Finally, Hector-Luis Morales concludes that the blue revolution has its positive as well as its negative aspects. “There is an urgent need to implement training programmes for people directly involved and to fight for reorientation of aquaculture production.

New types of organisations

“In the light of the present developments, there is urgent need to form our own organisations for the defence of our profession and of the rights of fishworkers. This vehement appeal was repeatedly made during the Bangkok Conference.

Fishworkers organisations have a crucial role to play in the management of marine resources and in settling, by means of negotiation and dialogue, conflicts between different types of fishing. They are in dispensable in affirming the economic, social, political and cultural role of fishworkers within society. In asserting the access to credit and insurance systems technological know-how, to health services and education.

The state, on the other hand, has to recognise their role in fisheries management and grant them rights and responsibilities. However, such recognition is usually allowed only when fishworkers organisations have pressurised the governments to redirect their fisheries policy.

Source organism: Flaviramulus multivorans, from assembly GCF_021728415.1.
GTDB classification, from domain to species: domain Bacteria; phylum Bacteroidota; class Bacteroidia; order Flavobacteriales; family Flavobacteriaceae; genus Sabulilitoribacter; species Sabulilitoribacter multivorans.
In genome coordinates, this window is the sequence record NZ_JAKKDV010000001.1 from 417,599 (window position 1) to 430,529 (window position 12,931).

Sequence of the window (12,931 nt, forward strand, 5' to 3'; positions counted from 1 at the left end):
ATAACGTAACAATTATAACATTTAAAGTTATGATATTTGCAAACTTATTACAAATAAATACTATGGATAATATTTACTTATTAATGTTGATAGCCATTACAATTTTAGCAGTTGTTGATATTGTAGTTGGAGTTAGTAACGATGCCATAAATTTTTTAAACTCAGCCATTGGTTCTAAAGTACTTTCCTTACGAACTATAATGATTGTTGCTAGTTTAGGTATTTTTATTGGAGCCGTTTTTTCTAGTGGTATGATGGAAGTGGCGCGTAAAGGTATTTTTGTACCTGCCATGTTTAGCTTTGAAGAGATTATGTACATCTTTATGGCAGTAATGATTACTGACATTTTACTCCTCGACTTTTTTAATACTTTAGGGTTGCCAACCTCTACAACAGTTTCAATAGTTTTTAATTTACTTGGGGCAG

During the last few decades, new types of organisations have in this way been established in many countries like the Philippines, India, Chile, Senegal, and New Zealand. In Senegal for example, a National Fishermen’s Collective was formed in 1987. With a membership of 1.800 the Senegalese Government is obliged to take into account its propositions and demands. “Fishworkers organisations are today becoming important forces which cannot be circumvented if any fishery policy is to be efficiently implemented, emphasises Aliou Sall, Senegalese sociologist and consultant of an organisation which supports fishworkers in his country.(3)